California Leading Left

EVAN VUCCI/AP PHOTO

In this Nov. 17, 2018, file photo, President Donald Trump talks with California Gov.-elect Gavin Newsom during a visit to a neighborhood destroyed by the wildfires in Paradise, Calif.

The Associated Press

SACRAMENTO, Calif. — The Democrats who rule California took on homegrown tech giants Uber and Lyft over their workforces, convinced some of the world’s biggest automakers to buck the president on fuel emissions and passed a law that could change college sports nationwide.

On issues big and small — hotels soon will be forbidden from providing guests with little plastic shampoo bottles — California this year has marched further left and tried to pull the rest of the country with it.

The state, given the virtual irrelevance of its Republican Party, is pushing the boundaries of liberal policy, forcing Democrats to draw their own lines on the role of government, corporate responsibility and social policies.

America’s most populous state (nearly 40 million people) and home to the world’s fifth largest economy (about $3 trillion), California has long used its weight to set trends. But that role has crystallized in the Trump era, with the state emerging as the nation’s defense system against rollbacks of environmental and health care laws and the federal crackdown on illegal immigration.

Trump, meanwhile, has pointed to California as a cautionary tale for the rest of the nation, casting it as a failed state of homelessness and intrusive government.

“They have to clean it up. We can’t have our cities going to hell,” Trump told reporters last month after traveling to California to raise money for his re-election campaign.

Trump lost California by a wide margin in 2016 and has essentially no shot of winning there next year. He’s visited several times to tour disaster zones or raise money since he won the presidency, but the state is a far more popular destination for Democrats looking to collect campaign cash from tech and Hollywood donors.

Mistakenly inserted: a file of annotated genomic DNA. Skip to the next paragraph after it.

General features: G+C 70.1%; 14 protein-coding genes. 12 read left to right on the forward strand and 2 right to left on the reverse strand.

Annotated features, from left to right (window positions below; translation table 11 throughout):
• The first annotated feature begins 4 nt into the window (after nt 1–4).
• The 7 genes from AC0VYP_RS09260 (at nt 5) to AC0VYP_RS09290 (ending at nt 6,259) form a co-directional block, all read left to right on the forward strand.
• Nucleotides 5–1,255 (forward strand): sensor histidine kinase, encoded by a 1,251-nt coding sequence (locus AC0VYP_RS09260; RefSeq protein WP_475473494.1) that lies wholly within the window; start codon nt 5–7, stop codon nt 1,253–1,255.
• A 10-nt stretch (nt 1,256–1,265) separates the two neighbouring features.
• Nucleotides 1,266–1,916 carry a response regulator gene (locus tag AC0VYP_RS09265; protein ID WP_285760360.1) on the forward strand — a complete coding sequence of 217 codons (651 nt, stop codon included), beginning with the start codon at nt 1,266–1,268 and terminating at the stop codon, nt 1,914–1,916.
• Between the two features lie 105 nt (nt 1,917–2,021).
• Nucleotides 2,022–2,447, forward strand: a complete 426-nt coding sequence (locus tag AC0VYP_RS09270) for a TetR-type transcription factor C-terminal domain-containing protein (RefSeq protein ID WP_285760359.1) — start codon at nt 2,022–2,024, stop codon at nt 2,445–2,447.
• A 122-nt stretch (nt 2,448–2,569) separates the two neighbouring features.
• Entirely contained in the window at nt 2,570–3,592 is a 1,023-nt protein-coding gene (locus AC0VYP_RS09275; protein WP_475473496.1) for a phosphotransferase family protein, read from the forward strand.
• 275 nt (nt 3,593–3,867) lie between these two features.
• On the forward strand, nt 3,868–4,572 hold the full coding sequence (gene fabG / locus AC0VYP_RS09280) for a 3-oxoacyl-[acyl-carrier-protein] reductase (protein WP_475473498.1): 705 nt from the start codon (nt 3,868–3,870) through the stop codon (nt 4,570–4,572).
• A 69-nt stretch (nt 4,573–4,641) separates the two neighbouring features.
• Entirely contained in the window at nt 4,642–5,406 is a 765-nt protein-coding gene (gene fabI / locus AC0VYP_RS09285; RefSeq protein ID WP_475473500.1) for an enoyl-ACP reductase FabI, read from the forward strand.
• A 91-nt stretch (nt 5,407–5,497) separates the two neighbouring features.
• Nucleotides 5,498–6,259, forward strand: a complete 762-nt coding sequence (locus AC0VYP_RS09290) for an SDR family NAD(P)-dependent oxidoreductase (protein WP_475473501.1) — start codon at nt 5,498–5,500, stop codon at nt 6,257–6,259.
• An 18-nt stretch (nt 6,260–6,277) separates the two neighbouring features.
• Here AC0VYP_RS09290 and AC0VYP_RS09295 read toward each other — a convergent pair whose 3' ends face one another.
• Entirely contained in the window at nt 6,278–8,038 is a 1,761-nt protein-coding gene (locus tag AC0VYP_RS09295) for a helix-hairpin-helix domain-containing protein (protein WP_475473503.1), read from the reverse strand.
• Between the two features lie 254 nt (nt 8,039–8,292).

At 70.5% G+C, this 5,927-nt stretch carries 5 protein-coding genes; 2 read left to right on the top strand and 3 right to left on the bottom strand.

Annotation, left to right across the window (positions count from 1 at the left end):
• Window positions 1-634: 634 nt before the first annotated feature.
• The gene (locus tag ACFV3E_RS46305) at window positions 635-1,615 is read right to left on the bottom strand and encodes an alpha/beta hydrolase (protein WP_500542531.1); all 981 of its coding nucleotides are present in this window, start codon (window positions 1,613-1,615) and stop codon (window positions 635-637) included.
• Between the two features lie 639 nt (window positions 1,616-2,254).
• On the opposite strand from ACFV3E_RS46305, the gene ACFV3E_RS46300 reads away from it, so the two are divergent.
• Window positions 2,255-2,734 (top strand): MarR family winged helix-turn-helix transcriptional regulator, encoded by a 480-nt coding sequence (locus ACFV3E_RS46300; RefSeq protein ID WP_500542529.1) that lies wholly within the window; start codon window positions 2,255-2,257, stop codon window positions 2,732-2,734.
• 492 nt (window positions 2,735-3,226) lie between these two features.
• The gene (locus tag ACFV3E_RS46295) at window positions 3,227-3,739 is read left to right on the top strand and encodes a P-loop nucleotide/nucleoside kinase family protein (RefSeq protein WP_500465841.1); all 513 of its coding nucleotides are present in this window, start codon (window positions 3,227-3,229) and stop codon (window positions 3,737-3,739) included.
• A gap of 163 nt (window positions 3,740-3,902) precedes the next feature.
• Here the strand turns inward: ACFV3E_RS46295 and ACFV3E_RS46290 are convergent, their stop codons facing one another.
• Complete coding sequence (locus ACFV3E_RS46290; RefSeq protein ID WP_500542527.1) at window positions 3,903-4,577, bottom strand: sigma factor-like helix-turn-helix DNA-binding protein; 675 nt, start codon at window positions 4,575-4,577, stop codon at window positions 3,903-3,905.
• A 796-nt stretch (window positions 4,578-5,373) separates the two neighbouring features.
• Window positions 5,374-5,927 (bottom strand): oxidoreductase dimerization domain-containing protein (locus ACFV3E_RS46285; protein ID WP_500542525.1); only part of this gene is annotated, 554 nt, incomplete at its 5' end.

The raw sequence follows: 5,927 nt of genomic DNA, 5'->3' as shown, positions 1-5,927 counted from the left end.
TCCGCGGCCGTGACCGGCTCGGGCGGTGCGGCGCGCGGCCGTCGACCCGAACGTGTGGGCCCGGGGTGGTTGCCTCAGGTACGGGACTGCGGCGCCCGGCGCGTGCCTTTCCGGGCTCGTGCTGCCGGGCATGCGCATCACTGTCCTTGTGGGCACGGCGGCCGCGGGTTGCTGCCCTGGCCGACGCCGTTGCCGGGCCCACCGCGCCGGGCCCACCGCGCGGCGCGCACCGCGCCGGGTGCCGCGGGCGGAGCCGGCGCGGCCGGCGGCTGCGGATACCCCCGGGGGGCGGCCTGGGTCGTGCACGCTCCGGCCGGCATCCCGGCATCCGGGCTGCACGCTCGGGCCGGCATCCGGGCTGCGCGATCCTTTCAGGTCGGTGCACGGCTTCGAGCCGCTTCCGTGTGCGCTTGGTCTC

Democrats hold a super-majority in the Legislature, both U.S. Senate seats, 46 of California’s 53 U.S. House seats and all statewide offices.

With little influence on policy, Republican state lawmakers can only echo Trump’s criticism. They say Democrats are making California prohibitively expensive — millions of people live in poverty and inequality is stark — and wasting money on programs like the $79 billion high-speed rail project that is year’s behind schedule.

State Sen. Shannon Grove pointed to gasoline that is at least $1 per gallon more than the national average and worsening homelessness. Los Angeles County now has nearly 60,000 homeless people and in one San Francisco neighborhood exasperated residents recently paid to put boulders on the sidewalks to block people form sleeping there.

“It is frustrating that we continue to battle with the administration on the federal side when we have some serious issues here that need to be taken care of,” said Grove, who represents a conservative district spanning southern parts of the state’s agriculture-rich Central Valley to the high desert.

Skepticism about some of California’s new policies goes beyond partisan grumbling. Many laws Newsom signed this year were vetoed by his predecessor, fellow Democrat Jerry Brown, who called them superfluous or too expensive. Brown blocked the bill requiring college campuses provide abortion medication, arguing the services were readily available elsewhere, and resisted a ban on smoking on state beaches, saying the power of the state should only stretch so far. Other policies, like mandating later school start times, struggled to pass the Legislature in prior years, with critics arguing the new mandate would create headaches for parents and schools.

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